Nice idea, but there are downsides
ADM Argo 7196206, aka “Jack,” just delivered an email.
“Dear Harriet, Let me give you some new exciting news,” Argo says, prompting Harriet, the eponymous Hotmail chatbot, to reply, “Not so fast, Jack.”
“Okay,” Jack says to Harriet. “Once I have clicked on your greeting, I’ll begin to share some insightful thinking. Have you filled out my new grant application?”
“I filled it out, Jack, but I only got half your information in it. I have to go and login for my answers. I assume you’ll be here in a few minutes.”
“Oh, sure, Harriet.” “Check out your grant application later. It’s only around five minutes away.”
“Yeah, I do, Jack. Right here, in here. Can I go ahead and add the names to my grant list as I refresh my browser?”
“Sure, Harriet. Thank you. Good luck.”
Again, this would have been impossible not that long ago: The Bay Area was a virtual time-warp, where people by the hundreds of thousands, a few decades back, talked on instant messaging systems such as IRC and VOIP on their mobiles and computers.
Very soon, such stories as those of two men who stumbled upon each other’s living room after each pulled into the driveway along freshly paved driveways disappeared like private ornaments from remote scenery.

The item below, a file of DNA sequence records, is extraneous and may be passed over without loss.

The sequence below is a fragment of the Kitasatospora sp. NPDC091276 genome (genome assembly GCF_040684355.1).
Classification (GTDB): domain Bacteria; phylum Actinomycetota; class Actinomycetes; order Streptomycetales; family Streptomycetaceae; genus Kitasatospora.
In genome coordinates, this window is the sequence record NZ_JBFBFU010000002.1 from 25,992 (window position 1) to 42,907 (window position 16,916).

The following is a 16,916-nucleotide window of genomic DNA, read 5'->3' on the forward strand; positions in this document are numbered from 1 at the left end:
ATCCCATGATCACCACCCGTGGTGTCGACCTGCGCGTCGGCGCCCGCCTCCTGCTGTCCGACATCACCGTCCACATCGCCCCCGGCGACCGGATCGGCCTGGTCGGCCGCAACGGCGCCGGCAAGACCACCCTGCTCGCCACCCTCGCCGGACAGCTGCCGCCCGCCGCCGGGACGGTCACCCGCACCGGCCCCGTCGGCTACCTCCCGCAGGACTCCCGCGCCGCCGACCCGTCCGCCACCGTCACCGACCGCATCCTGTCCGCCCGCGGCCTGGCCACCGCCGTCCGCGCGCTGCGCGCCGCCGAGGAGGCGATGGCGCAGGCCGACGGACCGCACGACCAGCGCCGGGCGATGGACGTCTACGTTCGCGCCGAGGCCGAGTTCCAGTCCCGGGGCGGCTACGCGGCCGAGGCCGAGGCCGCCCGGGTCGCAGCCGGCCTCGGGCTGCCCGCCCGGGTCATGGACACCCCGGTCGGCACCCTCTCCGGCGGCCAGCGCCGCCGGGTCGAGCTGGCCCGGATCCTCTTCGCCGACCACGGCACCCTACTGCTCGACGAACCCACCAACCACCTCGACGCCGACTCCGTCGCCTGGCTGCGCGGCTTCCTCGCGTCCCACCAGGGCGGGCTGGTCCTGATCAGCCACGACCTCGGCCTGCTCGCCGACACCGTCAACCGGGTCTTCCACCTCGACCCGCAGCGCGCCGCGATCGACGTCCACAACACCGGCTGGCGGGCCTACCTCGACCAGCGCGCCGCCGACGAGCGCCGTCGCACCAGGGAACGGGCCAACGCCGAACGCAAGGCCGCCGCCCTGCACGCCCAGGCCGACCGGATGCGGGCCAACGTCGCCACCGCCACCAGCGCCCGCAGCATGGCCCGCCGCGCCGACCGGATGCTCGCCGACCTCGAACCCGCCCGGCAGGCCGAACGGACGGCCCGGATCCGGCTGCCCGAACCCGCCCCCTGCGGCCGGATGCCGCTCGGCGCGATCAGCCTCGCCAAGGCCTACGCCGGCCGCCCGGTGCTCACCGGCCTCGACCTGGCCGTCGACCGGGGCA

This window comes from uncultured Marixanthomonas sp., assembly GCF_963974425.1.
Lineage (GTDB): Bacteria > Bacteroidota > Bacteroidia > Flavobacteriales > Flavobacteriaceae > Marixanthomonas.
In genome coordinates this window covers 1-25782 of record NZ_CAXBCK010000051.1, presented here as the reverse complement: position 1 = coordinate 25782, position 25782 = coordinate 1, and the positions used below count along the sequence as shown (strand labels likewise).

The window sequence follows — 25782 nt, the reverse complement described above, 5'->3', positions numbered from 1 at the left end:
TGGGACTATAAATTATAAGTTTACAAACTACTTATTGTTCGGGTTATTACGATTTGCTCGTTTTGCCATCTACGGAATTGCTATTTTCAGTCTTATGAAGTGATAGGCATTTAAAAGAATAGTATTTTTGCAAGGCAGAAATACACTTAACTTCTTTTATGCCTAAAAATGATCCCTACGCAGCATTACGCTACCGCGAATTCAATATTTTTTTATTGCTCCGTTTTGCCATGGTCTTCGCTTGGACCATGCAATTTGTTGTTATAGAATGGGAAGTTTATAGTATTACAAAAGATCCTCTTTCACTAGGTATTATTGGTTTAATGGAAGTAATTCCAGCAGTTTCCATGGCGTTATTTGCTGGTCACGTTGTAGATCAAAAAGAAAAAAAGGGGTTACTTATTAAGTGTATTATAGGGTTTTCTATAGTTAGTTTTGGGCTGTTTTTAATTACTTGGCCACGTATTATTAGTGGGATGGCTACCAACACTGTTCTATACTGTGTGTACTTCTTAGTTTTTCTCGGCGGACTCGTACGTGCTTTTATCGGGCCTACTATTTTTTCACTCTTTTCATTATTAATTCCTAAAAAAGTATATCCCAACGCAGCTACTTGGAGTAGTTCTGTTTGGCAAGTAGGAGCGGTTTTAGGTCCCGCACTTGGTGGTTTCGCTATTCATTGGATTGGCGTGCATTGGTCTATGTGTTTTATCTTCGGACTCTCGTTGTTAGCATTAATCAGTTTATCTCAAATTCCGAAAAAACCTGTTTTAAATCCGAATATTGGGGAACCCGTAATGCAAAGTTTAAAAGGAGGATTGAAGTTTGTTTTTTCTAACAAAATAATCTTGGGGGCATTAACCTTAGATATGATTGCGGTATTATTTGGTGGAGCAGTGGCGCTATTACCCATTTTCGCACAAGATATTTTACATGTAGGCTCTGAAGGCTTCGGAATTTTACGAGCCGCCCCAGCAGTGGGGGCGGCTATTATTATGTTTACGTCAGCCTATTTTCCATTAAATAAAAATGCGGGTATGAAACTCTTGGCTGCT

From nowhere and with a helping hand, many workers – famous and unknown – took to working remote. Plenty of calls were made for such widespread social change as a few ornaments that can readily be replaced.
Now is the time, with a bit of breathing room, to revisit such stories and meet the modern age of remote work. Many will complain about the drawbacks, but it is worth revisiting.
There are winners, those who’ve switched to remote work, and there are losers. Everybody ends up somewhere, and everyone loses. Not everybody, the great majority of folks, falls prey to losing. Many suffer from the usual problems that come with the voluntary shedding of a paycheck.
While some, such as those who share computers and play plenty of social games online, recover more quickly than others, they can stand a return to living in the moment, watching shows, composing poetry or plopping on some pot roast. It’s also wise to keep in mind that “not everybody,” in the English language, is a misty wet phlegm.
“OK, Harriet, go away to get my changes. I’ll be back in 10 minutes,” Jack tells her.